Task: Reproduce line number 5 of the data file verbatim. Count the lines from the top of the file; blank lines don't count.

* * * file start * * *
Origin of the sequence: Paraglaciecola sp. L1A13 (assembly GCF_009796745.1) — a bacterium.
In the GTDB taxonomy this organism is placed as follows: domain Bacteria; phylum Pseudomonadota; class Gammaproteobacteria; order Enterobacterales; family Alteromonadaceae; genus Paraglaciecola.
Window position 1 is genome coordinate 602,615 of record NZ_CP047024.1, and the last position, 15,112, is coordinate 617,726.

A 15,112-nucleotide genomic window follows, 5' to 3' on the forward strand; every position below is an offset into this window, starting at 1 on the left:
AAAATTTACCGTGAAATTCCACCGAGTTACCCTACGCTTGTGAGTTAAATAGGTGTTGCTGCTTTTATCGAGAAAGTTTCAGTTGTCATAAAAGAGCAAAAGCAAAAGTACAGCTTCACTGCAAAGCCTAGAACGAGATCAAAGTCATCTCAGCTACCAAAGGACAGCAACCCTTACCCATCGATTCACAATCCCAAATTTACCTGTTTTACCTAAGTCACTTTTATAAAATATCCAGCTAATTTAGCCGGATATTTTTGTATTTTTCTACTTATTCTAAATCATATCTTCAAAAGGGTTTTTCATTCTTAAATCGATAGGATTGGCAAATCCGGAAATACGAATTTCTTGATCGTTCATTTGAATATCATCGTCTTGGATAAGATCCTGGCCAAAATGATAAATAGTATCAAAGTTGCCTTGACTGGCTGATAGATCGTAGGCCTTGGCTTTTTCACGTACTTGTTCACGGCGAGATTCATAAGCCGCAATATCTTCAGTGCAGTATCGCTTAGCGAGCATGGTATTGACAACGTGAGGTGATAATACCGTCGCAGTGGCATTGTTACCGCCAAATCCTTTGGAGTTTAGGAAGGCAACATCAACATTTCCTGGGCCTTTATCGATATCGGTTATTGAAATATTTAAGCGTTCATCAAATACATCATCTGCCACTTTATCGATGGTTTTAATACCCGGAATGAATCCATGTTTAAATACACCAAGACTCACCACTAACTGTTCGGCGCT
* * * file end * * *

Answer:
AAAATTTACCGTGAAATTCCACCGAGTTACCCTACGCTTGTGAGTTAAATAGGTGTTGCTGCTTTTATCGAGAAAGTTTCAGTTGTCATAAAAGAGCAAAAGCAAAAGTACAGCTTCACTGCAAAGCCTAGAACGAGATCAAAGTCATCTCAGCTACCAAAGGACAGCAACCCTTACCCATCGATTCACAATCCCAAATTTACCTGTTTTACCTAAGTCACTTTTATAAAATATCCAGCTAATTTAGCCGGATATTTTTGTATTTTTCTACTTATTCTAAATCATATCTTCAAAAGGGTTTTTCATTCTTAAATCGATAGGATTGGCAAATCCGGAAATACGAATTTCTTGATCGTTCATTTGAATATCATCGTCTTGGATAAGATCCTGGCCAAAATGATAAATAGTATCAAAGTTGCCTTGACTGGCTGATAGATCGTAGGCCTTGGCTTTTTCACGTACTTGTTCACGGCGAGATTCATAAGCCGCAATATCTTCAGTGCAGTATCGCTTAGCGAGCATGGTATTGACAACGTGAGGTGATAATACCGTCGCAGTGGCATTGTTACCGCCAAATCCTTTGGAGTTTAGGAAGGCAACATCAACATTTCCTGGGCCTTTATCGATATCGGTTATTGAAATATTTAAGCGTTCATCAAATACATCATCTGCCACTTTATCGATGGTTTTAATACCCGGAATGAATCCATGTTTAAATACACCAAGACTCACCACTAACTGTTCGGCGCT